On 12 February 2019, Theresa May made a statement to the House of Commons on the government`s progress in securing a withdrawal agreement.  On 14 February, a vote on a amendable motion was held as follows: “Let this House welcome the Prime Minister`s statement of 12 February 2019; reaffirms its support for the approach to leaving the EU expressed by this House on 29 January 2019 and notes that discussions between the UK and the EU on the “backstop” are under way. The agreement covers issues such as money, citizens` rights, border agreements and dispute resolution. It also includes a transition period and an overview of the future relationship between the UK and the EU. It was published on 14 November 2018 and was the result of the Brexit negotiations. The agreement was approved by the heads of state and government of the other 27 EU countries and by the British government led by Prime Minister Theresa May, but it faced opposition from the British Parliament, which needed approval for ratification. The approval of the European Parliament would also have been necessary. On January 15, 2019, the House of Commons rejected the withdrawal agreement by 432 votes to 202.  The House of Commons again rejected the agreement by 391 votes to 242 on 12 March 2019 and rejected it a third time, on 29 March 2019, by 344 votes to 286. On 22 October 2019, the revised withdrawal agreement negotiated by Boris Johnson`s government approved the first phase in Parliament, but Johnson halted the legislative process when the accelerated approval programme failed to receive the necessary support and announced his intention to declare a general election.  On 23 January 2020, Parliament ratified the agreement by adopting the withdrawal agreement; On 29 January 2020, the European Parliament approved the withdrawal agreement. It was then concluded by the Council of the European Union on 30 January 2020. And so to a vote on the proposed program.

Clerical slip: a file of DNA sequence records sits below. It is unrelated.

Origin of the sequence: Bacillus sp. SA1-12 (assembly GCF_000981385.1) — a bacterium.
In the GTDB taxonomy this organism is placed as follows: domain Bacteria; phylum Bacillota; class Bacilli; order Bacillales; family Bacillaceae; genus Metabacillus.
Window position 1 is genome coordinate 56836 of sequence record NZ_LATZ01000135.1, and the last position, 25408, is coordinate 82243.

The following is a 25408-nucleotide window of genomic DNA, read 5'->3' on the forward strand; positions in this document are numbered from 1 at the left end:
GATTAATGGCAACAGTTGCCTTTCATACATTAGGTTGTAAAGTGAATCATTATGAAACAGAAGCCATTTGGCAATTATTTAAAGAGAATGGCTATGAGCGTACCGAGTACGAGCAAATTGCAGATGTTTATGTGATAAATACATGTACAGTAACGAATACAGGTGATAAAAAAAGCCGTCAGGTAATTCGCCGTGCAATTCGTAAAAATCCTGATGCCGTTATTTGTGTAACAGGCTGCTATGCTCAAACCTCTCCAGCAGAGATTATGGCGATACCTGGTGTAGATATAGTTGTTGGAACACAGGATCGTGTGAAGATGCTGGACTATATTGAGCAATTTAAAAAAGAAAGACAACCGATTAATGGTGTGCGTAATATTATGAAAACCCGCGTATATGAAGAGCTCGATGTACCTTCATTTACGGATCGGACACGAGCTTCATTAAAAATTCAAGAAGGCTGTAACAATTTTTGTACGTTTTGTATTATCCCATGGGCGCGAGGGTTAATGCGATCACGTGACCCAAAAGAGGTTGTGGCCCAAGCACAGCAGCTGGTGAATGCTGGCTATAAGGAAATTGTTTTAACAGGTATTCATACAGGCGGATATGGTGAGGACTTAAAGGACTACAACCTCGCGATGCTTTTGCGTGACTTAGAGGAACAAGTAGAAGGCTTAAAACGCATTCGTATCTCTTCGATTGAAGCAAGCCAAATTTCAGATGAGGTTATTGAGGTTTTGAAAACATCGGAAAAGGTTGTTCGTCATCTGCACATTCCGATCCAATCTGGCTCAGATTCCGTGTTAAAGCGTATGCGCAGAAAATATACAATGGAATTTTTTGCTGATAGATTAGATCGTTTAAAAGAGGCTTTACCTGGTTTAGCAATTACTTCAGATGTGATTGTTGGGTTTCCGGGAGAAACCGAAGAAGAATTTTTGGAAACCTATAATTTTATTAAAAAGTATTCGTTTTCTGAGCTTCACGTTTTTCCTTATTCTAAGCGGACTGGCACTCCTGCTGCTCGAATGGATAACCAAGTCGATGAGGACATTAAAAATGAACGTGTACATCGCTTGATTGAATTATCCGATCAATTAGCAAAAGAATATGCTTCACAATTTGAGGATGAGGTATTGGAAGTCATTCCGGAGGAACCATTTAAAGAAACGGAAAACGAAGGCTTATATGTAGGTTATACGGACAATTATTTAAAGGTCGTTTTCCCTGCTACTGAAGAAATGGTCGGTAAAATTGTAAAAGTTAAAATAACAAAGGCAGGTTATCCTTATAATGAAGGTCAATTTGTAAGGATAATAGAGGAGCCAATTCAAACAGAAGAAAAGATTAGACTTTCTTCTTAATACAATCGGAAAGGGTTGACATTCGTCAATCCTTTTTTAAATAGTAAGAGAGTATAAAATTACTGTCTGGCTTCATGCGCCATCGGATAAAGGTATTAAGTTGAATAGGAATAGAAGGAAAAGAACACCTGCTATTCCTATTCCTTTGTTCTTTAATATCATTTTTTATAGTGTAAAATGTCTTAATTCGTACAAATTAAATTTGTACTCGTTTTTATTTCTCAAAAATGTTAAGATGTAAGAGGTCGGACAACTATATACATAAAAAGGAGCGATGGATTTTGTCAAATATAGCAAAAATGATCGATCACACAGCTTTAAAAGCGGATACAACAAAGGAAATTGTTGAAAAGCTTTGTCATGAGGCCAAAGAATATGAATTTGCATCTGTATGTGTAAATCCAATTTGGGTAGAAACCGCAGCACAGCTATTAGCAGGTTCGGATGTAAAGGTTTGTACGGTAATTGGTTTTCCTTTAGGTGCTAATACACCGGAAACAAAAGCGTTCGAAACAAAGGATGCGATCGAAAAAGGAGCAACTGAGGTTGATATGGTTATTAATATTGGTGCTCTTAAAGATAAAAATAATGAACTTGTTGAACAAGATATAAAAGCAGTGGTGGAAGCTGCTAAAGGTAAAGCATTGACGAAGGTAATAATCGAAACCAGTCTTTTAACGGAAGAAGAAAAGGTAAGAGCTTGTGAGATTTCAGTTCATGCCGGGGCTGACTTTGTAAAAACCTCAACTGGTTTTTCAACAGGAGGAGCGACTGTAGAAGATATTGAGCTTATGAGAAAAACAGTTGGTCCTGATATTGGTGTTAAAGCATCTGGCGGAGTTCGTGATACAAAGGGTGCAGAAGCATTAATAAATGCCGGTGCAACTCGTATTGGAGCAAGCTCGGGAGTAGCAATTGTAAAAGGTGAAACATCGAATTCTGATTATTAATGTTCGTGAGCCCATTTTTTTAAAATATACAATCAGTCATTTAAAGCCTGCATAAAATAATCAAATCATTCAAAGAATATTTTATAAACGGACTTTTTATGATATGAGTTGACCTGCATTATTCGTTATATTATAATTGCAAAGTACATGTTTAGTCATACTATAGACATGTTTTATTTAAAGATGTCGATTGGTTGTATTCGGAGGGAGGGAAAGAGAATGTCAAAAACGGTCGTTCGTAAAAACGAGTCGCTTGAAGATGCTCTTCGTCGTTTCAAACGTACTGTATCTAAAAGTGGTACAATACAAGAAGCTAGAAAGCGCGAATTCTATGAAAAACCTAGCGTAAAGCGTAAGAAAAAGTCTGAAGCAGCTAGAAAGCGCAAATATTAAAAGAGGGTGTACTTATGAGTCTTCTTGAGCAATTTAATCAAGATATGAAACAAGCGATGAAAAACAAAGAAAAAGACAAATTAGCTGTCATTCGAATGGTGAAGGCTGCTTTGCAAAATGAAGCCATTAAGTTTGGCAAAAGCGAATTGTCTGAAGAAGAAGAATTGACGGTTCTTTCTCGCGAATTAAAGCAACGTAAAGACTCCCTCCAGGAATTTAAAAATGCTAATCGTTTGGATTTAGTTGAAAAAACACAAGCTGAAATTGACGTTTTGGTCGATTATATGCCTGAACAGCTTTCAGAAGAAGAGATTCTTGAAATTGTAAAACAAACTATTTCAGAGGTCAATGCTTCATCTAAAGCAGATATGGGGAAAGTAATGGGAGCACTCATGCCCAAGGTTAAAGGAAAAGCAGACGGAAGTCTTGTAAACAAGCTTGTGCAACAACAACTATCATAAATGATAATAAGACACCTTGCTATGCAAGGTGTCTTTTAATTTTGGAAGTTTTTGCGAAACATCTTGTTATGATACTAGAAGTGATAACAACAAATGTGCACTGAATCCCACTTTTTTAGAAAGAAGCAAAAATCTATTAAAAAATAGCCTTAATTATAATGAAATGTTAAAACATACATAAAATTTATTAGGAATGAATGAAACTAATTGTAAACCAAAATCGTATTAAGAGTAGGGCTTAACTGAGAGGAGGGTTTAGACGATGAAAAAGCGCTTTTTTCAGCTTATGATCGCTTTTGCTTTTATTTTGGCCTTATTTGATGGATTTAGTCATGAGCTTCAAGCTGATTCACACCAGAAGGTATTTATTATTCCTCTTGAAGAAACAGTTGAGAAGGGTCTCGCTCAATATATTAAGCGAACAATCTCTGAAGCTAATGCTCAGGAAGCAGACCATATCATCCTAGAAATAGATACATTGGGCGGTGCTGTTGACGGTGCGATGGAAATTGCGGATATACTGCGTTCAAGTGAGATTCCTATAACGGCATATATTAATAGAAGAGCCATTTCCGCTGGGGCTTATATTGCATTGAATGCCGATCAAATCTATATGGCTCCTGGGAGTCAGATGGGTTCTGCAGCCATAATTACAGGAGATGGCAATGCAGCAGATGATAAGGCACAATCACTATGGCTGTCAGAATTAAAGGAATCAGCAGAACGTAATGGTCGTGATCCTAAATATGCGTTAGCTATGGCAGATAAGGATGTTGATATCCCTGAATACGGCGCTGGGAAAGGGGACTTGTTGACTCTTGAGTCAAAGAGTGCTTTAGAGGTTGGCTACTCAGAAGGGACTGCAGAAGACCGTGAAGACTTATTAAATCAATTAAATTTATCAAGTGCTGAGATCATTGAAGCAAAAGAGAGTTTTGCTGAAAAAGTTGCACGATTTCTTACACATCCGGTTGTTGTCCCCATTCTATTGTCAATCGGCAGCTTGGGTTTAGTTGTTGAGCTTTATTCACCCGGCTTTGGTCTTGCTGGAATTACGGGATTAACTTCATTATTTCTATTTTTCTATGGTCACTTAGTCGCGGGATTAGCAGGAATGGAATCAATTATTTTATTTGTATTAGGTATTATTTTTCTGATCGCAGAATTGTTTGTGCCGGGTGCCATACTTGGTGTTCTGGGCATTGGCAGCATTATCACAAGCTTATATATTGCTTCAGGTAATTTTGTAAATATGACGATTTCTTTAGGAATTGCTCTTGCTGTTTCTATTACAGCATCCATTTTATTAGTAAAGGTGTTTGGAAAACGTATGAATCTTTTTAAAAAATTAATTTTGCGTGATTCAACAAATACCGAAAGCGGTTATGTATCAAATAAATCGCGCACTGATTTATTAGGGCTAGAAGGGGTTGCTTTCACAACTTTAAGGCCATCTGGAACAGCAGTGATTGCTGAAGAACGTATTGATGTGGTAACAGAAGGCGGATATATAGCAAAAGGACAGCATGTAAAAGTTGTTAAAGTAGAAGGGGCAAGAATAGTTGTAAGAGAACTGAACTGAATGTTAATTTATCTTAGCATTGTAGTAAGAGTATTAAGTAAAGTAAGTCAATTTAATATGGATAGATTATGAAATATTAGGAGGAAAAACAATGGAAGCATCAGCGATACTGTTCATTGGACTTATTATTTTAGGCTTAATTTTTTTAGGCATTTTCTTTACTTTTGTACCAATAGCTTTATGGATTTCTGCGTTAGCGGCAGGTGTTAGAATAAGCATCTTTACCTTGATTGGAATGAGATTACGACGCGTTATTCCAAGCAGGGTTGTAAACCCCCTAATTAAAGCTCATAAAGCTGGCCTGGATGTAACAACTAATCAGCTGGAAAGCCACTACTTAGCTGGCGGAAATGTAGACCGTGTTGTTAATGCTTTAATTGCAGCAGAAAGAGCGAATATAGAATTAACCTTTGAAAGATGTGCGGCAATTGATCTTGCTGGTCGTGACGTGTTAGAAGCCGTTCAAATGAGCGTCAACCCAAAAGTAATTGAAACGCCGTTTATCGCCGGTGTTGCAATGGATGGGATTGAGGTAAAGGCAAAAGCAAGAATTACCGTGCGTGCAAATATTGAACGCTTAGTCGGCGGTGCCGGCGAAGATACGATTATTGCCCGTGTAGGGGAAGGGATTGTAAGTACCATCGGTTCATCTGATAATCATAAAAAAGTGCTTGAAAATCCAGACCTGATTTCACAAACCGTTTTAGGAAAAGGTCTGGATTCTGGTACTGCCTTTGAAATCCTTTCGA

That`s the last time Boris Johnson did something wrong. Spoiler: It won`t happen again. On 20 December 2019, just after the opening of Parliament after the 2019 British general election (in which the Conservative Party won a large majority of 80 seats), the government introduced a new bill to ratify its draft withdrawal agreement. She also moved another guillotine motion to limit debate on the bill. The useful vote took place on January 15, 2019 in the House of Commons.  The vote was originally scheduled to take place on December 11, 2018, but on December 10, May postponed it because it became clear that the government`s Brexit deal would be rejected.   In bbc Newsnight, Grieve said that May must respect the “assurances” given to her that Parliament would have greater control over any final Brexit deal.   There was a disagreement between the Conservatives on what had been agreed, and Anna Soubry, MP, said: “The Prime Minister said yesterday that clause c of Dominic Grieve`s amendment would be discussed as part of the new amendment to be tabled in the Lords” and Stephen Hammond. and we have said that very strongly today in government.